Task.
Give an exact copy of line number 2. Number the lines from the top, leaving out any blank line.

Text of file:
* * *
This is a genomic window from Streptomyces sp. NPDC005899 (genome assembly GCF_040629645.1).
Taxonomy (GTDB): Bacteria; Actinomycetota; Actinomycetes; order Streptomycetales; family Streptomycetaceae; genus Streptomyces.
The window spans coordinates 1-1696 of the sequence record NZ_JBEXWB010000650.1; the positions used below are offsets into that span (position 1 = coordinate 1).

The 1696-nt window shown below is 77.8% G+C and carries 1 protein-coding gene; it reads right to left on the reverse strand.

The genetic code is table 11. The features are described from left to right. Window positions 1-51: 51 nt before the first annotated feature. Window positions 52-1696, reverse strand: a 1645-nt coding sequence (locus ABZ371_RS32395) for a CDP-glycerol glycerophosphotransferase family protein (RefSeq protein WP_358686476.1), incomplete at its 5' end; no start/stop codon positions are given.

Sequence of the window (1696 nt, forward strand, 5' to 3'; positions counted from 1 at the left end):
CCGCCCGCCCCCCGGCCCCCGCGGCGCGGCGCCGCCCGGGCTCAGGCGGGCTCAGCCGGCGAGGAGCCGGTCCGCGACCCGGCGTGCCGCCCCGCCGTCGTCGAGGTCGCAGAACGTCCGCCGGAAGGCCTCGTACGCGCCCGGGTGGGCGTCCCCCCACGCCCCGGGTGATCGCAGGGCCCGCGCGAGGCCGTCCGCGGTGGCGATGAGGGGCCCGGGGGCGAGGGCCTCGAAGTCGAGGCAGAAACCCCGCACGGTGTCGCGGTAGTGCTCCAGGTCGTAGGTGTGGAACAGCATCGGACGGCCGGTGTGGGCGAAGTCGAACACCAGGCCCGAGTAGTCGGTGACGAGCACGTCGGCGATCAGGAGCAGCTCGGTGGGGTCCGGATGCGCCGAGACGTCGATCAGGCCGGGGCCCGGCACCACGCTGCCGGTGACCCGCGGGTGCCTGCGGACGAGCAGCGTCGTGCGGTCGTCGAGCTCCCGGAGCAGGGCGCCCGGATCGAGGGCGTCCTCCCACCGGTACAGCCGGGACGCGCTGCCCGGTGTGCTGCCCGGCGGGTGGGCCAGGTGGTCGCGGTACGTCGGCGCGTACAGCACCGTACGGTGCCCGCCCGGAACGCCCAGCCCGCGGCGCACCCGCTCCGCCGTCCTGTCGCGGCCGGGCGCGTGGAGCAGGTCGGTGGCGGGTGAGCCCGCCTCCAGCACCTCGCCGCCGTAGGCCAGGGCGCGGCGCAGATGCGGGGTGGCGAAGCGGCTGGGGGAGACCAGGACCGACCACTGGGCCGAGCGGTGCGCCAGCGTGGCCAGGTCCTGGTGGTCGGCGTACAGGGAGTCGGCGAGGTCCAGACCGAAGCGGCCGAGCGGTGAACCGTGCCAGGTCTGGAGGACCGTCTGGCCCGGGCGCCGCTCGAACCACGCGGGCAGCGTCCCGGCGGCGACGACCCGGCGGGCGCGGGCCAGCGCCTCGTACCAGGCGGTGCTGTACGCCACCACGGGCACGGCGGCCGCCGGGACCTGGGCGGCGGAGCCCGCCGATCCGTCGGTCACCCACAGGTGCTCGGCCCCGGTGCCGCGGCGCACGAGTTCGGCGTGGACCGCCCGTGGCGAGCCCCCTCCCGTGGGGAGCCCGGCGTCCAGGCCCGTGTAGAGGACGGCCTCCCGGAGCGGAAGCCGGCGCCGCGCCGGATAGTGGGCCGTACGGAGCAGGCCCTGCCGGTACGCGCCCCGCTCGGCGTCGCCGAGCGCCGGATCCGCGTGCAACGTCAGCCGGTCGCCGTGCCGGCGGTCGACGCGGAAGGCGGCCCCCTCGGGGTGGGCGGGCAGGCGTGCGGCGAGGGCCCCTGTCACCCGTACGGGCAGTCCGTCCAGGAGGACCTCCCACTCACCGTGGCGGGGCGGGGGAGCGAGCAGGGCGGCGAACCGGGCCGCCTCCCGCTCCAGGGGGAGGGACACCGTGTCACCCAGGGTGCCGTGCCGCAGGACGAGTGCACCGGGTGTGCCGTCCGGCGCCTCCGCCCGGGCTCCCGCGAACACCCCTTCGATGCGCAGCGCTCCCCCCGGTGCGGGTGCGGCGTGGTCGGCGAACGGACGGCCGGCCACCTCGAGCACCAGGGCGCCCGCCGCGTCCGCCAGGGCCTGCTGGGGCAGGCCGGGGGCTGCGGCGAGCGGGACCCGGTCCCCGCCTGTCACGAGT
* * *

Taxonomy (GTDB): Bacteria; Actinomycetota; Actinomycetes; order Streptomycetales; family Streptomycetaceae; genus Streptomyces.